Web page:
Orientations have a reputation for being amazing and special weekends, which are easily some of the highlights of exchange. This weekend on Föhr was certainly no exception. The 3 day event spanned from Friday to Sunday, the 21st – 23rd of March. I didn’t have to attend school on Friday morning, as my class was writing a German exam for 3 hours, instead I spent the morning packing and preparing myself for the weekend ahead.
To reach the island of Föhr, we first had to catch a bus from Flensburg to Niebüll. Every exchange student living in Flensburg travelled together. Once in Niebüll, on the northwestern side of Germany, we caught a train to Dagebüll. By this time our group had met up with the 60 something other exchange students living in Schleswig Holstein. Most of them have been living here since July, and this was unfortunately their last orientation weekend. From Dagebüll we hopped on a Ferry which took us to the island in the North Sea.
Arriving at Wyk, Föhr’s main port, we promptly disembarked the ferry and finally boarded our last bus which took us to our accommodation for the weekend. The usual shenanigans occurred as everyone found a room and began to make their beds and unpack. I ended up sharing a room with Carla from Brazil, Juhie from India, Sabrina from Taiwan, and Pie from Thailand.
During our free time before dinner, the swapping of business cards and pins began. My friends and I had repaired all my broken handmade pins back on the bus to Niebüll. I’ve now accumulated a nice collection of new pins to add to my blazer, which now isn’t looking so naked anymore.
‘Rotex’ are a group of past exchange students who were outbounds from my German Rotary District, but have now returned from their year abroad. They organised many activities for us throughout the whole weekend, the first of which was a nighttime walk to the beach, after dinner. It was dark, cold and very windy as our large group set out for the beach. The walk to the coast probably took around 20 minutes. Some brave souls wore swimmers and planned to take a quick dip, which they did successfully do, and they do deserve some credit for the somewhat insane feat. The tide was out, so it was a hilarious sight to see freezing bodies run about 200m across the sand before actually reaching the water. I patiently waited with the rest of the group, who were given the task of holding everyone’s clothes and towels.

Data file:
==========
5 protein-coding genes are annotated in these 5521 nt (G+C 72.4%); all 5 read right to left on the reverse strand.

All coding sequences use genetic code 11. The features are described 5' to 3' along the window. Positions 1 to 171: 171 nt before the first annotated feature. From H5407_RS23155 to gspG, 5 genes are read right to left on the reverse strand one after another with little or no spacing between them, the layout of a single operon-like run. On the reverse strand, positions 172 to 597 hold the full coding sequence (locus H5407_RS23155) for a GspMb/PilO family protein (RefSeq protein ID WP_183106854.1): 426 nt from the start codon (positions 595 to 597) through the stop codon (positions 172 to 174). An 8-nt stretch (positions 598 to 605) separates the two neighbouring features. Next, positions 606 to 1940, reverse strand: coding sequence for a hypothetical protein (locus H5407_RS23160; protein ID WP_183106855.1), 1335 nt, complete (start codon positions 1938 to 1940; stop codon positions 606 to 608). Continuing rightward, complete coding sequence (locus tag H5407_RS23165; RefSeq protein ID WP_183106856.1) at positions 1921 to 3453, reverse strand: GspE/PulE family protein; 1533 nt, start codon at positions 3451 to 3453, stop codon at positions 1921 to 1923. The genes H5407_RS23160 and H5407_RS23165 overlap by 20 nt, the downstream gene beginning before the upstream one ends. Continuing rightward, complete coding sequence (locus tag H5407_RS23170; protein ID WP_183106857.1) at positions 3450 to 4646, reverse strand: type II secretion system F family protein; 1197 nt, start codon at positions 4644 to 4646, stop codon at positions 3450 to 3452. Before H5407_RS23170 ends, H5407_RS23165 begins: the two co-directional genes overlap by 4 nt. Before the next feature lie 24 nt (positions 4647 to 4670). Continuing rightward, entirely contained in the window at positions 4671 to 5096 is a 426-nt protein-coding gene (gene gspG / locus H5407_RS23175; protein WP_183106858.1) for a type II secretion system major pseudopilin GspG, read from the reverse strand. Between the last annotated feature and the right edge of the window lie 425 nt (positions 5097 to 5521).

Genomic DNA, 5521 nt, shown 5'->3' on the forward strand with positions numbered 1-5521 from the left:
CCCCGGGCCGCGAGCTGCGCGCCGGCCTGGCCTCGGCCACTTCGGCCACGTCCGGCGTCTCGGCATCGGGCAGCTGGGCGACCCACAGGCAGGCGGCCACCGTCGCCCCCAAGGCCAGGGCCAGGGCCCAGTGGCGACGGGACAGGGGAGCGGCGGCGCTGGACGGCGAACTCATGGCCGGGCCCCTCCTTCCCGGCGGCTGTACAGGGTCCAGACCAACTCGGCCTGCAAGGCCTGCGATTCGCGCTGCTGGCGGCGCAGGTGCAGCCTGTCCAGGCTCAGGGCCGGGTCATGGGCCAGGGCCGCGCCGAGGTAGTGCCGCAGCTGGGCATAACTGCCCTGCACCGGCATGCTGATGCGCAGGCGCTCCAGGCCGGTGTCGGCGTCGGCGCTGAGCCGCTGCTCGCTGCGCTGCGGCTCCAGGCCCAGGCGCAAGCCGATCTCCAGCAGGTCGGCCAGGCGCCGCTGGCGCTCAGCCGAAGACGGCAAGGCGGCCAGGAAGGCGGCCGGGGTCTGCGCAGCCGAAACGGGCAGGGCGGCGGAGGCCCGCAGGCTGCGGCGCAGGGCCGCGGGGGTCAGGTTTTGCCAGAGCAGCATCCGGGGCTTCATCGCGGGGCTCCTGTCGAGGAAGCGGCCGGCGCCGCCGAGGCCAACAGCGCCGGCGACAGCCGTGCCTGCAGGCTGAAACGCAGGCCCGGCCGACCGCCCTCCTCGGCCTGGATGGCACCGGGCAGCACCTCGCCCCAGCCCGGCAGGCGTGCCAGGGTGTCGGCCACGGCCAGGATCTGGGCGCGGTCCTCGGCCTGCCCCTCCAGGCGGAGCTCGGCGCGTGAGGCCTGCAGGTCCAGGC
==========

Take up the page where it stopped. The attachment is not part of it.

Games organised by the Rotex team followed the rest of the evening. But to begin with every exchange student introduced themselves in German, only saying our names, where in Germany we live and our country of origin.
Following breakfast on Saturday morning, two exchange students from India organised a Holi colour festival for us all the take part in. The action began by everyone becoming wet through the throwing of water balloons, and later coloured powder was introduced. Although it was fun, the cleanup process wasn’t particularly well thought through. The colour was more permanent than we had once thought, and a rainbow was soon painted in every shower. Having everyone attempt to clean themselves at once soon became chaotic and the bathroom facilities took a long time to clean. I ended up being stained yellow for the duration of camp, but of course now all I can do is look back and laugh.